How WWII Brought Tapioca To The Forefront In Kerala

It was a romance that would change the culinary landscape of the state, and it all started with a little root vegetable known as tapioca. But how did this humble ingredient, often thought of as a poor man's food, come to be so beloved in Kerala? The answer can be traced back to two distinct events in the state’s rich history: the famine of Travancore and the tumultuous days of World War 2.

The starchy tuber made its way to Kerala during the reign of King Ayilyam Thirunal Rama Varma in the late 19th century, between the years 1860 and 1880. The king approved the cultivation of the crop following a suggestion from his younger brother, Vishakham Thirunal Rama Varma. Vishakham was a budding botanist who was well aware of the properties of the plant, which has a nutritional makeup that is similar to grains such as rice while being significantly more inexpensive and hardier, making it an ideal candidate to help satiate the hunger of the masses during the famine that plagued the land at the time. The king imported the root from Brazil and carried out rigorous tests on the safety of the plant, after which it was immediately approved for commercial cultivation. The King also promoted a simple dish made by boiling small pieces of peeled tapioca with salt, served with a side of green chili chutney. Chunks of the root were also dried and dehydrated in a manner similar to rice. Tapioca is still eaten this way all over Kerala today.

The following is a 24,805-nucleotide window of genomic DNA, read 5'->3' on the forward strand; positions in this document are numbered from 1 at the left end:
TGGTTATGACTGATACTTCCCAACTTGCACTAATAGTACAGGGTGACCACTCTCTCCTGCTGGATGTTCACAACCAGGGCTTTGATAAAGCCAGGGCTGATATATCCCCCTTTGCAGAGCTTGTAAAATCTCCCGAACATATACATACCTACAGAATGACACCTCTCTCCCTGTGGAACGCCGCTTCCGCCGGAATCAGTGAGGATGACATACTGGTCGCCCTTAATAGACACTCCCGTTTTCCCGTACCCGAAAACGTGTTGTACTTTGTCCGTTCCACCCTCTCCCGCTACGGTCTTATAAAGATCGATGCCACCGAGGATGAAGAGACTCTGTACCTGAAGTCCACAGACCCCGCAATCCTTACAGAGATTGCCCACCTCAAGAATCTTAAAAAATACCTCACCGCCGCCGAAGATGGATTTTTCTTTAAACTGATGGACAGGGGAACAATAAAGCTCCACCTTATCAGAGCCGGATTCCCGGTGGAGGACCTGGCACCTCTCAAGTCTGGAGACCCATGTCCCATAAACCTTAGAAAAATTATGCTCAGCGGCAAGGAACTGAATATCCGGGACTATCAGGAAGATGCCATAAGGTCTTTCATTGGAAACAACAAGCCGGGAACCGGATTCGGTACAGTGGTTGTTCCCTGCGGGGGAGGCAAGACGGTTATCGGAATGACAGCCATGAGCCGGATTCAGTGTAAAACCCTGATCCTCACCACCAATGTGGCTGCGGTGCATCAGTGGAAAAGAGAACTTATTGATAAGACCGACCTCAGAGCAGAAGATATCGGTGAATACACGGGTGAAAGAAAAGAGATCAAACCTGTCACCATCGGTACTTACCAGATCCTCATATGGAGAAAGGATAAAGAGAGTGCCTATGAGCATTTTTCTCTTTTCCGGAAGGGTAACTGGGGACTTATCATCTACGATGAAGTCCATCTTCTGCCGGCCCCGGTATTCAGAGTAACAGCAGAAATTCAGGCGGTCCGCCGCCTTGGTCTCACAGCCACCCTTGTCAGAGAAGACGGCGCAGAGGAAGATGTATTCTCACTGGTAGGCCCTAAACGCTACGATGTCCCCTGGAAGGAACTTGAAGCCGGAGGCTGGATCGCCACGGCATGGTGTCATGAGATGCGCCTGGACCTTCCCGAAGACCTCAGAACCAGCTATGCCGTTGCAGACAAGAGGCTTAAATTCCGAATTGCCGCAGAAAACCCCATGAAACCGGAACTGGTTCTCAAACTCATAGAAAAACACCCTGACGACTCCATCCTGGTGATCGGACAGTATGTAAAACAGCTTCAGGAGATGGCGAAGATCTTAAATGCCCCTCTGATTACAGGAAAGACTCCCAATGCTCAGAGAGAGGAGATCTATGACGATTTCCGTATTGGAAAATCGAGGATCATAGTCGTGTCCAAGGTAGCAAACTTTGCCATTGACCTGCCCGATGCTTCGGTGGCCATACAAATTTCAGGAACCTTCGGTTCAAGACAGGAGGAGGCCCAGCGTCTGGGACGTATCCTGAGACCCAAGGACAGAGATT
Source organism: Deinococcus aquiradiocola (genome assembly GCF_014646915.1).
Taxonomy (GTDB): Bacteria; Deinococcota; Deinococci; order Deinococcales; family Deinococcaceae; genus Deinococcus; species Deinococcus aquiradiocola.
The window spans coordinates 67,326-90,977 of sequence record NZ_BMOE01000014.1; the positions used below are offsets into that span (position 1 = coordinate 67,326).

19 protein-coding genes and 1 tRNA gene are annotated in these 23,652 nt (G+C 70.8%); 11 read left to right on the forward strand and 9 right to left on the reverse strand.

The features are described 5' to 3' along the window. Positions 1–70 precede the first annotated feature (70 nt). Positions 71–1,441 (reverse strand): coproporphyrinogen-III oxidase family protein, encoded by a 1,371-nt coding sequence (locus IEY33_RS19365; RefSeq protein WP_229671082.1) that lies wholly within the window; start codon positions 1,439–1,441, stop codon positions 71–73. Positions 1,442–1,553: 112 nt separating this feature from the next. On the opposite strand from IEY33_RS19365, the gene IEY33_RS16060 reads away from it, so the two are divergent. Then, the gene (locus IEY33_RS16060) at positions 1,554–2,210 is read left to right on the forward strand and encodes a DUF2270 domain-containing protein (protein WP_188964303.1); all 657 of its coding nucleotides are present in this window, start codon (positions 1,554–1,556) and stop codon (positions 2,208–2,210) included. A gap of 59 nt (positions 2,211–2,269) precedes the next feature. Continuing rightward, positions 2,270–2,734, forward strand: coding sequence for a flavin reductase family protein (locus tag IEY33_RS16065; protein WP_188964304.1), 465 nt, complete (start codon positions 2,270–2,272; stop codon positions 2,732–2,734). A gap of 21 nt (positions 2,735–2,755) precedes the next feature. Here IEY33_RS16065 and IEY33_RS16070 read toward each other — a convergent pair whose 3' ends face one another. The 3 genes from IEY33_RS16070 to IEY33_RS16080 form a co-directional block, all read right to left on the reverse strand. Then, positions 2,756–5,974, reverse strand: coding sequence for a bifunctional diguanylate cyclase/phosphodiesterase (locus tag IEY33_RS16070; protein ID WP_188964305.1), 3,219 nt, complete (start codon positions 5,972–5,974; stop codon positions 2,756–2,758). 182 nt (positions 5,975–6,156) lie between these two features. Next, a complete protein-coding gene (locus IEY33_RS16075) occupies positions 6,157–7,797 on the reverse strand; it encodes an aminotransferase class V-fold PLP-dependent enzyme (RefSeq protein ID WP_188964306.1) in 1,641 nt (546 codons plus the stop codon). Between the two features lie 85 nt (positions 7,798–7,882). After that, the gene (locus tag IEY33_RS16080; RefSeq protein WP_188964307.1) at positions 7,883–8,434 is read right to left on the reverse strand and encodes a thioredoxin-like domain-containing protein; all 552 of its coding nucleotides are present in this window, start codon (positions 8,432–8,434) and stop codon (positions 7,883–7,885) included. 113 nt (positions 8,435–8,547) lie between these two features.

During World War II, the import of rice from Burma (present-day Myanmar) to the Indian state of Kerala was stopped because Japan had occupied the region. This resulted in food scarcity and posed a great challenge for the people of the region. Travancore royalty would take matters into their own hands yet again. Chithira Thirunal, Maharaja of Travancore, and his Governor, Sir CP Ramaswamy Iyer, would aggressively promote the cultivation and consumption of tapioca as an alternative to rice, averting yet another famine by doing so. Tapioca, which is drought-resistant and easily cultivable, proved to be a reliable source of food during this difficult period. Kerala, with its abundant rainfall and fertile land, would therefore prove especially favorable for the tuber. The crop thrived and soon became a staple in the state, providing a reliable source of food for the local population. But it wasn't just the practicality of tapioca that endeared it to the people of Kerala; the root vegetable quickly became a beloved ingredient in their cuisine.

Tapioca is also popularly dried and stored for later use. The process begins by peeling and cutting the tapioca into small pieces. These pieces are then spread out in the sun to dry for several days until they become hard and brittle. This dried tapioca can be stored for several months and is later used to make dishes such as Kappa Meen Curry, Kappa Biryani, and Chendan Kappa with chutney. The dried tapioca can also be ground into flour, which can be used as a thickener in soups and stews or to make traditional Indian snacks such as puttu. This traditional method of drying and storing tapioca ensures that it can be used throughout the year, even when fresh roots are not available.